Wednesday, September 16, 2009

API Use Reports

It's no longer rocket science - mere mortals can create API Use Reports using Eclipse 3.6 M2. Report generation is integrated as an external tool. Simply open the External Tools dialog (Run > External Tools > External Tools Configurations...), create a new "API Use Report" configuration, tweak settings, and press "Run".

You have to specify:
  • The bundles to analyze (which can be provided as an API baseline, a PDE target definition, or simply as a directory)
  • Whether to report API and/or internal references
  • Optionally, the scope to analyze (use regular expressions to include bundles to search and bundles you are interested in references to, or leave blank to scan everything)
  • A directory to write the report in

In this example, I ran a report for API & internal references in one of the M2 warm up builds. I only included references between org.eclipse.* bundles. What does it show? Lots of stuff.

Tuesday, July 21, 2009

3.6 PDE plan ideas

We have updated our PDE 3.6 plan ideas page here : so check it is always welcome.
Sent on the TELUS Mobility network with BlackBerry

Thursday, June 11, 2009

Breakpoints Not Being Hit?

Just wanted to bring attention to an issue discovered with Sun’s recently released 1.6.0_14 virtual machine. Breakpoints are unreliable - i.e. do not always suspend execution. The problem occurs on Windows and Linux platforms. The associated Eclipse bug is:

At this point, it appears to be an issue with the VM rather than Eclipse. The workaround is to use the 1.6.0_13 virtual machine.

Friday, May 01, 2009

Target Platforms in 3.5

What a milestone for PDE. Chris has been blogging away about things in M7, and I wanted to talk a little more about the target platform changes coming in M7.

When I started work on PDE UI, this is all I knew about target platforms...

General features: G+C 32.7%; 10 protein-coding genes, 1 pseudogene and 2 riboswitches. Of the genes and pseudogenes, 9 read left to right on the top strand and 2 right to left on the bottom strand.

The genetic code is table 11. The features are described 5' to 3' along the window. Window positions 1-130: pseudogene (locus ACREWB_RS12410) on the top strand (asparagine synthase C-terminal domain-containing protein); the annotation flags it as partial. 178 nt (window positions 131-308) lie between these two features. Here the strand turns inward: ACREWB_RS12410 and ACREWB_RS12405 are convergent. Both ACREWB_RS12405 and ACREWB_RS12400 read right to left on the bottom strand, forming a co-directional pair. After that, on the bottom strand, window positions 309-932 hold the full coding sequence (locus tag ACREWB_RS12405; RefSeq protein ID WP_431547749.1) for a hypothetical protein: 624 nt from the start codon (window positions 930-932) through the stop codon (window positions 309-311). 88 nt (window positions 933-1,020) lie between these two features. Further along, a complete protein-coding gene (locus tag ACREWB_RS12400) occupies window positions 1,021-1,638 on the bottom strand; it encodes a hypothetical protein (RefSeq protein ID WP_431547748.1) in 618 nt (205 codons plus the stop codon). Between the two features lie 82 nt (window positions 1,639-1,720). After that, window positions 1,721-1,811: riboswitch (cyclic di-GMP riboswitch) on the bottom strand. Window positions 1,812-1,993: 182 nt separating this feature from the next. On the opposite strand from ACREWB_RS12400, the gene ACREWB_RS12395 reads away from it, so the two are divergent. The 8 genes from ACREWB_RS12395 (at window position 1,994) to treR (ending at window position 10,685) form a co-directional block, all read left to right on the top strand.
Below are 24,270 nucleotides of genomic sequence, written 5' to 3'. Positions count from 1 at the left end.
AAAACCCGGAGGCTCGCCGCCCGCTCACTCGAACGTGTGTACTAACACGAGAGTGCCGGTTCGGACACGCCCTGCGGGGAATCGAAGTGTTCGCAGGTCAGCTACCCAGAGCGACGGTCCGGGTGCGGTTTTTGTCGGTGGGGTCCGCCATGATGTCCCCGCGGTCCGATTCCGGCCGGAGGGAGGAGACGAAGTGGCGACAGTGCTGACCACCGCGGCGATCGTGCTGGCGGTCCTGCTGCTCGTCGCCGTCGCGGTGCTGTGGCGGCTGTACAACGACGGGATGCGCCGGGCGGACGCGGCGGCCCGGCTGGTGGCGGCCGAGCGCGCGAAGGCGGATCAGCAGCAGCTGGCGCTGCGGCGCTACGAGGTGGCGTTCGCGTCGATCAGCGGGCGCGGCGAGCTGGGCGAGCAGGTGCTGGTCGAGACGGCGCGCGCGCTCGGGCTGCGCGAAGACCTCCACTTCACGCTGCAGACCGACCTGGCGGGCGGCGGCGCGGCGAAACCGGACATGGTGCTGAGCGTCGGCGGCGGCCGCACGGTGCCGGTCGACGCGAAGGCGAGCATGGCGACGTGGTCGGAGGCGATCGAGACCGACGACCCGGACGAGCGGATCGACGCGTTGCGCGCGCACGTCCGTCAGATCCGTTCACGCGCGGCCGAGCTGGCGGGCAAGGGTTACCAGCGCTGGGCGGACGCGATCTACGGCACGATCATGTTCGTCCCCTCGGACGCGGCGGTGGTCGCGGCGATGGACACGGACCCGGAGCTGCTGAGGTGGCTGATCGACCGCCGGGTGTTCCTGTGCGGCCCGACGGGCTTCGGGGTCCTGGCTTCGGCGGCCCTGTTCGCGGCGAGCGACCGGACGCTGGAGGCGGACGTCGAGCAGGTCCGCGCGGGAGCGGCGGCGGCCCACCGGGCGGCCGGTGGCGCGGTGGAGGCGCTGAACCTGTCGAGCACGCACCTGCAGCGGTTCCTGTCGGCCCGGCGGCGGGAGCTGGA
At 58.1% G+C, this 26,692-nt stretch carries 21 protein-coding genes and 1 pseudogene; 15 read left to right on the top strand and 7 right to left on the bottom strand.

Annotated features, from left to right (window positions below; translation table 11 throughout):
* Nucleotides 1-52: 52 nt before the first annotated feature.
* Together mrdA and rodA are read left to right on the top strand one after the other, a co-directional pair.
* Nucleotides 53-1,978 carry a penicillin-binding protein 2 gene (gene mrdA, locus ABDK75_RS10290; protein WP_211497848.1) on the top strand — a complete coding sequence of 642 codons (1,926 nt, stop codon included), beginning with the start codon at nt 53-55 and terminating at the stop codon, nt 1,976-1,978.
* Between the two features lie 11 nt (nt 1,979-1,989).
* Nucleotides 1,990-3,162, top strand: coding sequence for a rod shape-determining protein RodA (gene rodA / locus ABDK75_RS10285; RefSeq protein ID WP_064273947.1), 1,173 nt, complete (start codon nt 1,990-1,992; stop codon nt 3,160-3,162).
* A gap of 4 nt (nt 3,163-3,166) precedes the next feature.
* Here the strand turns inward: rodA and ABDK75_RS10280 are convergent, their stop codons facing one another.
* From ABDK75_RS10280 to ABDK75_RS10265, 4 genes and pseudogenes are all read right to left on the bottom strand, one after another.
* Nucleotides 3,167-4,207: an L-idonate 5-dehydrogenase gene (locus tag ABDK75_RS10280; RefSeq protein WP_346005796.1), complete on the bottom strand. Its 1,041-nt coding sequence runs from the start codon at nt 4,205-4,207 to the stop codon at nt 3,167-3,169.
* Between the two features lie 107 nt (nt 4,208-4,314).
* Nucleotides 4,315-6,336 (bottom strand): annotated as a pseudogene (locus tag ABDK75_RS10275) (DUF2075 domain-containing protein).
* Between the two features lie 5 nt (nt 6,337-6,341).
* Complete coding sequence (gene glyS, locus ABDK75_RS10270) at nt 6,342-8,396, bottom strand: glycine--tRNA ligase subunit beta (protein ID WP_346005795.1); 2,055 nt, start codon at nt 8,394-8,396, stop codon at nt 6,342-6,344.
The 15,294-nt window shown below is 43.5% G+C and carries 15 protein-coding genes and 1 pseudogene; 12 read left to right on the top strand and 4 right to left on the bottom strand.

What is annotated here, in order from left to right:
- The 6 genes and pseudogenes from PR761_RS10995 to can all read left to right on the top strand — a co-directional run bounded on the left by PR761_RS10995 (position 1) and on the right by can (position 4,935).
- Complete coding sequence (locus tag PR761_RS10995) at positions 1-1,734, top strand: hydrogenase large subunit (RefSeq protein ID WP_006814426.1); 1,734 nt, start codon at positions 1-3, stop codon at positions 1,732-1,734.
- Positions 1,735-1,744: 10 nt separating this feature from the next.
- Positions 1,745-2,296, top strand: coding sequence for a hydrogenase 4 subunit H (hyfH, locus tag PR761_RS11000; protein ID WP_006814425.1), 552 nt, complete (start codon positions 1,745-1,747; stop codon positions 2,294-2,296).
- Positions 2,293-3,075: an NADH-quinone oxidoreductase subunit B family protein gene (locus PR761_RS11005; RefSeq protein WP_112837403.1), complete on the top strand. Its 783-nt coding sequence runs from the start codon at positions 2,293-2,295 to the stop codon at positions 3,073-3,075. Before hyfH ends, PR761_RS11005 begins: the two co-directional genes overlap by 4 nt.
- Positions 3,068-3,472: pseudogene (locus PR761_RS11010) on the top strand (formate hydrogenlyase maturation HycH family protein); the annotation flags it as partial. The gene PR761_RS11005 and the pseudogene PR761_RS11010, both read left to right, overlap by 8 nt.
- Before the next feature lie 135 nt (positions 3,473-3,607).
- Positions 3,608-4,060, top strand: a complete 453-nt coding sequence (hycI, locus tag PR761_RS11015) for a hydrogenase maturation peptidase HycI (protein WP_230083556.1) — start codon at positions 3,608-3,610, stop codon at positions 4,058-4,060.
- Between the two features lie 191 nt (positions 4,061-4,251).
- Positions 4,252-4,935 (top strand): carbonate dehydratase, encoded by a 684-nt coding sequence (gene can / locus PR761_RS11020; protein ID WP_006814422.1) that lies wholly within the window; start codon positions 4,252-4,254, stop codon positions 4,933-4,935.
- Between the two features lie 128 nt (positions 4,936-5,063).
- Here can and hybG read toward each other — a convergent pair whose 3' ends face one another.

Talk about button overload. So many features, none of which I ever had touched as a debug plug-in developer. I didn't like the UI, I was confused by the 'model' that backed it, and touching anything on that page seemed to break someone (or everyone).

Fortunately, in 3.5 the PDE UI team: Chris A, Darin W, and myself along with Ankur, Ben, Simon and other contributors, had the opportunity to make it better.

The fundamental change is that the preference page is no longer about crafting a target platform. It's about choosing the target you need. There are many new features available and there is a proper model (provisional api as well) so interacting with targets programmatically is much easier.

This was the first time I have written a significant UI component in Eclipse. It has been quite the learning experience and I have even more respect for the platform UI folks and those involved with the p2 UI (which has developed into an excellent experience in 3.5). I received a lot of feedback along the way and have made every effort to develop a UI that respects legacy functionality, simplifies the story while supporting power users, and adds useful eye candy without button overload.

In the future expect even more information to come out about how to work with target platforms, talk about some new ideas we are considering, and posts about some cool features you may not notice at first glance (like p2 provisioned targets). In the meantime, try out M7 and let us know what you think!

Wednesday, April 01, 2009

API Tooling From The Commandline

API tools has a very nice set of tools for analyzing API, creating .api_description files and scanning for API / internal use to mention but a few tasks. Using these tools currently requires you to make the apitooling-ant jar file available in an Eclipse environment or have them as part of a build process.

We though it would be nice to be able to run the tools from the command line as well. With that in mind we have provided a generalized Ant build file that can be used to do just that. The build file in question is available from CVS in the project in the scripts folder. Also available in the scripts folder is a properties which is needed to map the task names to the task classes that provide them.

The build file is fairly simple and has a plethora of comments to help you out. It performs 3 main tasks: